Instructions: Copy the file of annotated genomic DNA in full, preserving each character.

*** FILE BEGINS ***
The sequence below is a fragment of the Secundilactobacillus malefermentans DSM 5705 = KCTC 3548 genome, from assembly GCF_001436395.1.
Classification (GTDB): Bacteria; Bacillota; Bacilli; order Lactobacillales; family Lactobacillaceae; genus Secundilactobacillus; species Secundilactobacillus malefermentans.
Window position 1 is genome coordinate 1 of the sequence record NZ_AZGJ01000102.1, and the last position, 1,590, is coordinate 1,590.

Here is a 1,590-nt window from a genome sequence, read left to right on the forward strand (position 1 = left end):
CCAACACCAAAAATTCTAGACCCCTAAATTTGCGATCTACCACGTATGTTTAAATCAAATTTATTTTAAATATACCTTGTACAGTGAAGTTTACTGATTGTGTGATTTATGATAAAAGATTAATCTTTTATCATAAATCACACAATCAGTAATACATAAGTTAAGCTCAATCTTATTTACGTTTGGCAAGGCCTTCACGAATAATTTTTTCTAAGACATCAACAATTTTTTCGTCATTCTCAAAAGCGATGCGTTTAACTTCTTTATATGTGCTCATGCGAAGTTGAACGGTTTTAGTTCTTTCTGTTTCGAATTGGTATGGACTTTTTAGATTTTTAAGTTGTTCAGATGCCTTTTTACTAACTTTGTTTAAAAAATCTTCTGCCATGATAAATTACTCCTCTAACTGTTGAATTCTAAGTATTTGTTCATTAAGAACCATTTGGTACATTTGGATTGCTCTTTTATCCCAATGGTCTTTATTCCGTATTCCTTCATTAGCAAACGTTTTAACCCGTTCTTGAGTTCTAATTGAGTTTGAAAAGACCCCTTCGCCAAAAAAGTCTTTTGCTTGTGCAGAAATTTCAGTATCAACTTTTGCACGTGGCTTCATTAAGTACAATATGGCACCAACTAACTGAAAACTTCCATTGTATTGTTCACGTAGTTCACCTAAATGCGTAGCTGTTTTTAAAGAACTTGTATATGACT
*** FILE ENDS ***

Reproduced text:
The sequence below is a fragment of the Secundilactobacillus malefermentans DSM 5705 = KCTC 3548 genome, from assembly GCF_001436395.1.
Classification (GTDB): Bacteria; Bacillota; Bacilli; order Lactobacillales; family Lactobacillaceae; genus Secundilactobacillus; species Secundilactobacillus malefermentans.
Window position 1 is genome coordinate 1 of the sequence record NZ_AZGJ01000102.1, and the last position, 1,590, is coordinate 1,590.

Here is a 1,590-nt window from a genome sequence, read left to right on the forward strand (position 1 = left end):
CCAACACCAAAAATTCTAGACCCCTAAATTTGCGATCTACCACGTATGTTTAAATCAAATTTATTTTAAATATACCTTGTACAGTGAAGTTTACTGATTGTGTGATTTATGATAAAAGATTAATCTTTTATCATAAATCACACAATCAGTAATACATAAGTTAAGCTCAATCTTATTTACGTTTGGCAAGGCCTTCACGAATAATTTTTTCTAAGACATCAACAATTTTTTCGTCATTCTCAAAAGCGATGCGTTTAACTTCTTTATATGTGCTCATGCGAAGTTGAACGGTTTTAGTTCTTTCTGTTTCGAATTGGTATGGACTTTTTAGATTTTTAAGTTGTTCAGATGCCTTTTTACTAACTTTGTTTAAAAAATCTTCTGCCATGATAAATTACTCCTCTAACTGTTGAATTCTAAGTATTTGTTCATTAAGAACCATTTGGTACATTTGGATTGCTCTTTTATCCCAATGGTCTTTATTCCGTATTCCTTCATTAGCAAACGTTTTAACCCGTTCTTGAGTTCTAATTGAGTTTGAAAAGACCCCTTCGCCAAAAAAGTCTTTTGCTTGTGCAGAAATTTCAGTATCAACTTTTGCACGTGGCTTCATTAAGTACAATATGGCACCAACTAACTGAAAACTTCCATTGTATTGTTCACGTAGTTCACCTAAATGCGTAGCTGTTTTTAAAGAACTTGTATATGACT